Socialism refers to various theories of economic organization advocating public or direct worker ownership and administration of the means of production and allocation of resources, and a society characterized by equal access to resources for all individuals with an egalitarian method of compensation. In Marxist theory, socialism is a transitional phase between capitalism and communism characterized by unequal distribution of wealth and compensation according to work done.  Contrary to popular belief, socialism is not a political system; it is an economic system distinct from capitalism.
Forerunners of communist ideas existed in antiquity and particularly in the 18th and early 19th century France, with thinkers such as Jean-Jacques Rousseau and the more radical Gracchus Babeuf. Radical egalitarianism then emerged as a significant political power in the first half of 19th century in Western Europe. In the world shaped by the Industrial Revolution and the French Revolution, the newly established political left included many various political and intellectual movements, which are the direct ancestors of today’s communism and socialism – these two then newly minted words were almost interchangeable at the time – and of anarchism or anarcho-communism.
Capitalism typically refers to an economic and social system in which the means of production (also known as capital) are privately controlled; labor, goods and capital are traded in a market; profits are distributed to owners or invested in new technologies and industries; and wages are paid to labor.
Democracy is a system of government in which either the actual governing is carried out by the people governed (direct democracy), or the power to do so is granted by them (as in representative democracy). The term is derived from the Greek δημοκρατία (dēmokratía (info)), “popular government”, which was coined from δῆμος (dêmos), “people” and κράτος (krátos), meaning “power” in the middle of the fifth-fourth century BC to denote the political systems then existing in some Greek city-states, notably Athens following a popular uprising in 508 BC.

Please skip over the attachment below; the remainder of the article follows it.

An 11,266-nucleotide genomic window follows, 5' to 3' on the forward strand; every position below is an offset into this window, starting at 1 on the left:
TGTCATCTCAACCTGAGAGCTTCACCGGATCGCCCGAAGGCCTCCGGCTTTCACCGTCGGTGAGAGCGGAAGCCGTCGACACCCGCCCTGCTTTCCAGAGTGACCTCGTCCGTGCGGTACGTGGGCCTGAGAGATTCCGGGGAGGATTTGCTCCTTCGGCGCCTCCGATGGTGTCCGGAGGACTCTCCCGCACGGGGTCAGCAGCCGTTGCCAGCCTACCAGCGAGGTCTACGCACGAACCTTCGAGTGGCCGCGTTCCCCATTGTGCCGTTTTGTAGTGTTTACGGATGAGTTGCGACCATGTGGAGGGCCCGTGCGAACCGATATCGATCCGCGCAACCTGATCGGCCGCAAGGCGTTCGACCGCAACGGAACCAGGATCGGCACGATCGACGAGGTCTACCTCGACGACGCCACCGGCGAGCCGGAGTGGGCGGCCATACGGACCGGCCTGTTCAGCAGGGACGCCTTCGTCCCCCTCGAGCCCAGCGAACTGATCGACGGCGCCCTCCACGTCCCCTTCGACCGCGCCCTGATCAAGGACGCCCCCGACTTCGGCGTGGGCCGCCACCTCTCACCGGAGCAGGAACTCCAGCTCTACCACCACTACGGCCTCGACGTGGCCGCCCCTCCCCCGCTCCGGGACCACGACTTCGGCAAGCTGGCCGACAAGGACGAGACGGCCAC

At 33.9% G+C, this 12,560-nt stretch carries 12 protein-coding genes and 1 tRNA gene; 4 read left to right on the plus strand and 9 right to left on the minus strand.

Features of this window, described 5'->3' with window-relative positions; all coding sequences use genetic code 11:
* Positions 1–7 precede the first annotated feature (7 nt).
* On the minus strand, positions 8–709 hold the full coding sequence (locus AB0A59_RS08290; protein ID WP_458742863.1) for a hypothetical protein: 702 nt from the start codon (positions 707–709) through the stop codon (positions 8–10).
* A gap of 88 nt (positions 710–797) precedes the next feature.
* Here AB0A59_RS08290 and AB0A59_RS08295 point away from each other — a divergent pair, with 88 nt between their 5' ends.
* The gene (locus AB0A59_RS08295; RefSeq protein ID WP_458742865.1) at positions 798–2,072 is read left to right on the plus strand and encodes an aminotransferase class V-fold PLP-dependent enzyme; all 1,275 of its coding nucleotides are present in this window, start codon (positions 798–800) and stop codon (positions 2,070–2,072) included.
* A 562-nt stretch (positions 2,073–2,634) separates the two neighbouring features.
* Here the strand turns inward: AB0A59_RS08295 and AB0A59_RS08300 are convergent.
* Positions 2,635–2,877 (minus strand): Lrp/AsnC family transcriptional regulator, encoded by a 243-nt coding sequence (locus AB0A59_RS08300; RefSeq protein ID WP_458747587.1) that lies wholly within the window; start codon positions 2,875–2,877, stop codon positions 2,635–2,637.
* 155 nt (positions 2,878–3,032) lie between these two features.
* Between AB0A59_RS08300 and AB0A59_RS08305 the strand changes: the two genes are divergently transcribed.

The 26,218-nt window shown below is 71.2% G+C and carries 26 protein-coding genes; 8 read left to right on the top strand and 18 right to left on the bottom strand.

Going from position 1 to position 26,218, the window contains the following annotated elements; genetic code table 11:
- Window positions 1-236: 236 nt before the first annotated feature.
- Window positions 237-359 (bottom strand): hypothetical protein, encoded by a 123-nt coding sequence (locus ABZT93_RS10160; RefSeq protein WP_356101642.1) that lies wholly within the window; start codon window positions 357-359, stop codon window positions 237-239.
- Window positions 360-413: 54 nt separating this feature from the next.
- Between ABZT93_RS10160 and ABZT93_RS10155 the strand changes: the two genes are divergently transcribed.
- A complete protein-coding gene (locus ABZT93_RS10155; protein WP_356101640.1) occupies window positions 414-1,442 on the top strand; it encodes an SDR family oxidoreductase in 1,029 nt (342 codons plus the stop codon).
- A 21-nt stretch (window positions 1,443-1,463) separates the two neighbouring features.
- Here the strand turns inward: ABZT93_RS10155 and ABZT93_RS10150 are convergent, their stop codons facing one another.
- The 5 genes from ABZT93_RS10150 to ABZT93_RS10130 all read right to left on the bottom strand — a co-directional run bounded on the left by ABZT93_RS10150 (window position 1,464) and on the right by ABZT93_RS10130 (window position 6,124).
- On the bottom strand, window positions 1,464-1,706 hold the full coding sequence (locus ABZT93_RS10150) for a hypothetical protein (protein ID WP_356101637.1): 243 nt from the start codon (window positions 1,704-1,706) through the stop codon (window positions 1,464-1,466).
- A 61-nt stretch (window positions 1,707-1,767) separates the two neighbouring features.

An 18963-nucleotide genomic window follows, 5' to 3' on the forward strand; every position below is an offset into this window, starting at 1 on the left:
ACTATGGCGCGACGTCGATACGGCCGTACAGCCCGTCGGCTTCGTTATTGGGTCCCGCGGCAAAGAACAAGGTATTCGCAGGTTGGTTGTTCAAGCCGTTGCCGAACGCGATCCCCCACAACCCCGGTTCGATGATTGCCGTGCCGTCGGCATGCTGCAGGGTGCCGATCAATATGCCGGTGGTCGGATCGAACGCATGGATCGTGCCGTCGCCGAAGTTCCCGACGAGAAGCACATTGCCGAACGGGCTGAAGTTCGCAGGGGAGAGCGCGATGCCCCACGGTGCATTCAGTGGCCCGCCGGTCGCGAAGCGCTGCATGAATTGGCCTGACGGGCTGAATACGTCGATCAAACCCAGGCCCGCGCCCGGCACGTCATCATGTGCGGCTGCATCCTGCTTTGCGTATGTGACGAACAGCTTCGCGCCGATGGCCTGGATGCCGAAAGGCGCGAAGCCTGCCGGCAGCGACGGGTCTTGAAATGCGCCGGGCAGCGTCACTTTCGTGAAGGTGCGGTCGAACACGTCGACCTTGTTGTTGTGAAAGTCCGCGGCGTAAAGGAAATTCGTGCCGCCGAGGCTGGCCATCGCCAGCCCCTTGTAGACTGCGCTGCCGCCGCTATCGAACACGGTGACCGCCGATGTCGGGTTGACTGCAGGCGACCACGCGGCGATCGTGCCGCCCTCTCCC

In political theory, democracy describes a small number of related forms of government and also a political philosophy. Even though there is no specific, universally accepted definition of ‘democracy’, there are two principles that any definition of democracy includes, equality and freedom. These principles are reflected by all citizens being equal before the law, and having equal access to power. Additionally, all citizens are able to enjoy legitimized freedoms and liberties, which are usually protected by a constitution.
Technically, Obama was/is engaging in a socialist act when he purchased majority shares of several organizations (banks, car manufacturing, etc). We shall see in due time whether that was a wise act or something less. It may have been the action that put the economy back on chart. It may have been wasted money. Time will reveal it’s truths.
Many in America are comparing a Political Theory with an Economic Theory. It’s apples and oranges. One can be both Socialist and Democratic. One can be both Capitalist and Democratic. One can not be a pure Socialist and engage in Capitalism or vice versa. Though China is proving that one can be both Communist and Capitalist right before our eyes or perhaps they are simply oligarchic capitalists.
When someone states that Obama is Socialist that does not preclude him from being Democratic in political system preference.